dc.language.isoen_US
dc.relation<p><a href="http://www.ncbi.nlm.nih.gov/entrez/query.fcgi?db=pubmed&cmd=Retrieve&list_uids=19997504&dopt=Abstract">Link to Article in PubMed</a></p>
dc.relation.urlhttps://doi.org/10.1371/journal.ppat.1000686
dc.rightsCopyright: © 2009 Auerbuch et al. This is an open-access article distributed under the terms of the Creative Commons Attribution License, which permits unrestricted use, distribution, and reproduction in any medium, provided the original author and source are credited.
dc.rights.urihttp://creativecommons.org/licenses/by/4.0/
dc.subjectYersinia pseudotuberculosis
dc.subjectMacrophages
dc.subjectSecretion systems
dc.subjectCytokines
dc.subjectBacterial Infections and Mycoses
dc.subjectImmunity
dc.subjectImmunology of Infectious Disease
dc.subjectInfectious Disease
dc.subjectPathogenic Microbiology
dc.titleInnate immune recognition of Yersinia pseudotuberculosis type III secretion
dc.typeJournal Article
dc.source.journaltitlePLoS pathogens
dc.source.volume5
dc.source.issue12
dc.identifier.legacyfulltexthttps://escholarship.umassmed.edu/cgi/viewcontent.cgi?article=1391&amp;context=infdis_pp&amp;unstamped=1
dc.identifier.legacycoverpagehttps://escholarship.umassmed.edu/infdis_pp/390
dc.identifier.contextkey11976992
refterms.dateFOA2022-08-23T16:19:57Z
html.description.abstract<p>Specialized protein translocation systems are used by many bacterial pathogens to deliver effector proteins into host cells that interfere with normal cellular functions. How the host immune system recognizes and responds to this intrusive event is not understood. To address these questions, we determined the mammalian cellular response to the virulence-associated type III secretion system (T3SS) of the human pathogen Yersinia pseudotuberculosis. We found that macrophages devoid of Toll-like receptor (TLR) signaling regulate expression of 266 genes following recognition of the Y. pseudotuberculosis T3SS. This analysis revealed two temporally distinct responses that could be separated into activation of NFkappaB- and type I IFN-regulated genes. Extracellular bacteria were capable of triggering these signaling events, as inhibition of bacterial uptake had no effect on the ensuing innate immune response. The cytosolic peptidoglycan sensors Nod1 and Nod2 and the inflammasome component caspase-1 were not involved in NFkappaB activation following recognition of the Y. pseudotuberculosis T3SS. However, caspase-1 was required for secretion of the inflammatory cytokine IL-1beta in response to T3SS-positive Y. pseudotuberculosis. In order to characterize the bacterial requirements for induction of this novel TLR-, Nod1/2-, and caspase-1-independent response, we used Y. pseudotuberculosis strains lacking specific components of the T3SS. Formation of a functional T3SS pore was required, as bacteria expressing a secretion needle, but lacking the pore-forming proteins YopB or YopD, did not trigger these signaling events. However, nonspecific membrane disruption could not recapitulate the NFkappaB signaling triggered by Y. pseudotuberculosis expressing a functional T3SS pore. Although host cell recognition of the T3SS did not require known translocated substrates, the ensuing response could be modulated by effectors such as YopJ and YopT, as YopT amplified the response, while YopJ dampened it. Collectively, these data suggest that combined recognition of the T3SS pore and YopBD-mediated delivery of immune activating ligands into the host cytosol informs the host cell of pathogenic challenge. This leads to a unique, multifactorial response distinct from the canonical immune response to a bacterium lacking a T3SS.</p>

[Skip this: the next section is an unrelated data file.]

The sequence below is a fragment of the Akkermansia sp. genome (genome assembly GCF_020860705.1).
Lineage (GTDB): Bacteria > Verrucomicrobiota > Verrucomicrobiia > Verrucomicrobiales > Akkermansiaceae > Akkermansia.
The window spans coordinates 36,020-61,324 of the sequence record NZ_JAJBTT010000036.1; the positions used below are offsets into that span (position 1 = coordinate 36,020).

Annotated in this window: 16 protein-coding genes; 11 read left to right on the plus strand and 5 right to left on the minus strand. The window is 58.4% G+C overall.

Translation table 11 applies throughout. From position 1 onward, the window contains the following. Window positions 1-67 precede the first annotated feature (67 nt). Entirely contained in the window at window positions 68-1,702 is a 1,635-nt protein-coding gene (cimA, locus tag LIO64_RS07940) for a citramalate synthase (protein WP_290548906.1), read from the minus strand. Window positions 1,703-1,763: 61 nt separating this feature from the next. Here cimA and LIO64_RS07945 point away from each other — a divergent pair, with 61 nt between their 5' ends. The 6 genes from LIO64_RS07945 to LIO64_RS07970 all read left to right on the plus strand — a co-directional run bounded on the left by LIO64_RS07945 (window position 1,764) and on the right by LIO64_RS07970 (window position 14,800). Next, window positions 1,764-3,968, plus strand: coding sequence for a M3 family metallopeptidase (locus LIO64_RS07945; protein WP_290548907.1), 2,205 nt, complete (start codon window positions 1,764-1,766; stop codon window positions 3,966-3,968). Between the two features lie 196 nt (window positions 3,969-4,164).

dc.identifier.submissionpathinfdis_pp/390
dc.contributor.departmentDepartment of Medicine, Division of Infectious Diseases and Immunology
dc.source.pagese1000686


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Copyright: © 2009 Auerbuch et al. This is an open-access article distributed under the terms of the Creative Commons Attribution License, which permits unrestricted use, distribution, and reproduction in any medium, provided the original author and source are credited.
Except where otherwise noted, this item's license is described as Copyright: © 2009 Auerbuch et al. This is an open-access article distributed under the terms of the Creative Commons Attribution License, which permits unrestricted use, distribution, and reproduction in any medium, provided the original author and source are credited.